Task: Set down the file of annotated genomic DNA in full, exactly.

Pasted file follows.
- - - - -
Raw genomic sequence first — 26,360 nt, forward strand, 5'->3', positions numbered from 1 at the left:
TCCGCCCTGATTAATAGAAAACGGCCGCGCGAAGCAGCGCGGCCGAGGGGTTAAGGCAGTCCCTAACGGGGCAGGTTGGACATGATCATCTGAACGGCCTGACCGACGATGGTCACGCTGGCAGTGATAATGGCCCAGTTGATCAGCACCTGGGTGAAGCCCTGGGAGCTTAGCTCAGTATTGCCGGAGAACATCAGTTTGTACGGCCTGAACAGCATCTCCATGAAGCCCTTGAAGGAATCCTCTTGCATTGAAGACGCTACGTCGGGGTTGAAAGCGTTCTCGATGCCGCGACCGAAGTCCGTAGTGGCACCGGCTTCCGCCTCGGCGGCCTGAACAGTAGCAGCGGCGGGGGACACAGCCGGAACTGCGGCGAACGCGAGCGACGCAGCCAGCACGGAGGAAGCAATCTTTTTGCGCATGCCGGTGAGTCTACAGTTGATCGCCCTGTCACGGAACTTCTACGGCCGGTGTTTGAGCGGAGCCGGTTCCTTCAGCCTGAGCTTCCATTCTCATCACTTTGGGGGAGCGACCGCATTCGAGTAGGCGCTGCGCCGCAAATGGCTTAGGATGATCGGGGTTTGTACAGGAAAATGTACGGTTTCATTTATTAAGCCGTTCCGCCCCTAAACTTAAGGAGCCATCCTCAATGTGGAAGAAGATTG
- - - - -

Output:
Raw genomic sequence first — 26,360 nt, forward strand, 5'->3', positions numbered from 1 at the left:
TCCGCCCTGATTAATAGAAAACGGCCGCGCGAAGCAGCGCGGCCGAGGGGTTAAGGCAGTCCCTAACGGGGCAGGTTGGACATGATCATCTGAACGGCCTGACCGACGATGGTCACGCTGGCAGTGATAATGGCCCAGTTGATCAGCACCTGGGTGAAGCCCTGGGAGCTTAGCTCAGTATTGCCGGAGAACATCAGTTTGTACGGCCTGAACAGCATCTCCATGAAGCCCTTGAAGGAATCCTCTTGCATTGAAGACGCTACGTCGGGGTTGAAAGCGTTCTCGATGCCGCGACCGAAGTCCGTAGTGGCACCGGCTTCCGCCTCGGCGGCCTGAACAGTAGCAGCGGCGGGGGACACAGCCGGAACTGCGGCGAACGCGAGCGACGCAGCCAGCACGGAGGAAGCAATCTTTTTGCGCATGCCGGTGAGTCTACAGTTGATCGCCCTGTCACGGAACTTCTACGGCCGGTGTTTGAGCGGAGCCGGTTCCTTCAGCCTGAGCTTCCATTCTCATCACTTTGGGGGAGCGACCGCATTCGAGTAGGCGCTGCGCCGCAAATGGCTTAGGATGATCGGGGTTTGTACAGGAAAATGTACGGTTTCATTTATTAAGCCGTTCCGCCCCTAAACTTAAGGAGCCATCCTCAATGTGGAAGAAGATTG